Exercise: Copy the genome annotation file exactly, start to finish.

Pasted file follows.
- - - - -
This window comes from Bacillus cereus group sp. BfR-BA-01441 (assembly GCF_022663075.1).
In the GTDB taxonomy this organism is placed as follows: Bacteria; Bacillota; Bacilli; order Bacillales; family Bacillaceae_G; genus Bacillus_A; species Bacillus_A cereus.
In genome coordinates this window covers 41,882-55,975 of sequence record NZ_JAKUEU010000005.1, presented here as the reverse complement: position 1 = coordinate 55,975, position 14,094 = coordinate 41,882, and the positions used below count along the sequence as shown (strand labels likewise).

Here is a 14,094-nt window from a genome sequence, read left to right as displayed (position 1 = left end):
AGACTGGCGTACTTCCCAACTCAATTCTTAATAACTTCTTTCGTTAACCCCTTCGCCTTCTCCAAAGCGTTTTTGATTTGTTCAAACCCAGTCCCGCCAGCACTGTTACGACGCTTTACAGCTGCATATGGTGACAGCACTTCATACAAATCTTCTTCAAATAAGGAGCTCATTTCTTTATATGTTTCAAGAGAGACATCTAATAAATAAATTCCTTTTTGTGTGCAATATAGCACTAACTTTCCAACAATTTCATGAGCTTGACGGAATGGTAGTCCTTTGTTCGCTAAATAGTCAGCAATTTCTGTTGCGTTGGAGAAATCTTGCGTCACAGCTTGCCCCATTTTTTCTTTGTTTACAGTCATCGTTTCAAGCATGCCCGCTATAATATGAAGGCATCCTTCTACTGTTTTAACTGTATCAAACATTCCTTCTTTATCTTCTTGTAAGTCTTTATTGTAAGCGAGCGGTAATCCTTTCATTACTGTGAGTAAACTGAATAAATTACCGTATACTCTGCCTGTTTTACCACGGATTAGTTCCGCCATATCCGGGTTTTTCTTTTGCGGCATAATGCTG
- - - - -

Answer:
This window comes from Bacillus cereus group sp. BfR-BA-01441 (assembly GCF_022663075.1).
In the GTDB taxonomy this organism is placed as follows: Bacteria; Bacillota; Bacilli; order Bacillales; family Bacillaceae_G; genus Bacillus_A; species Bacillus_A cereus.
In genome coordinates this window covers 41,882-55,975 of sequence record NZ_JAKUEU010000005.1, presented here as the reverse complement: position 1 = coordinate 55,975, position 14,094 = coordinate 41,882, and the positions used below count along the sequence as shown (strand labels likewise).

Here is a 14,094-nt window from a genome sequence, read left to right as displayed (position 1 = left end):
AGACTGGCGTACTTCCCAACTCAATTCTTAATAACTTCTTTCGTTAACCCCTTCGCCTTCTCCAAAGCGTTTTTGATTTGTTCAAACCCAGTCCCGCCAGCACTGTTACGACGCTTTACAGCTGCATATGGTGACAGCACTTCATACAAATCTTCTTCAAATAAGGAGCTCATTTCTTTATATGTTTCAAGAGAGACATCTAATAAATAAATTCCTTTTTGTGTGCAATATAGCACTAACTTTCCAACAATTTCATGAGCTTGACGGAATGGTAGTCCTTTGTTCGCTAAATAGTCAGCAATTTCTGTTGCGTTGGAGAAATCTTGCGTCACAGCTTGCCCCATTTTTTCTTTGTTTACAGTCATCGTTTCAAGCATGCCCGCTATAATATGAAGGCATCCTTCTACTGTTTTAACTGTATCAAACATTCCTTCTTTATCTTCTTGTAAGTCTTTATTGTAAGCGAGCGGTAATCCTTTCATTACTGTGAGTAAACTGAATAAATTACCGTATACTCTGCCTGTTTTACCACGGATTAGTTCCGCCATATCCGGGTTTTTCTTTTGCGGCATAATGCTG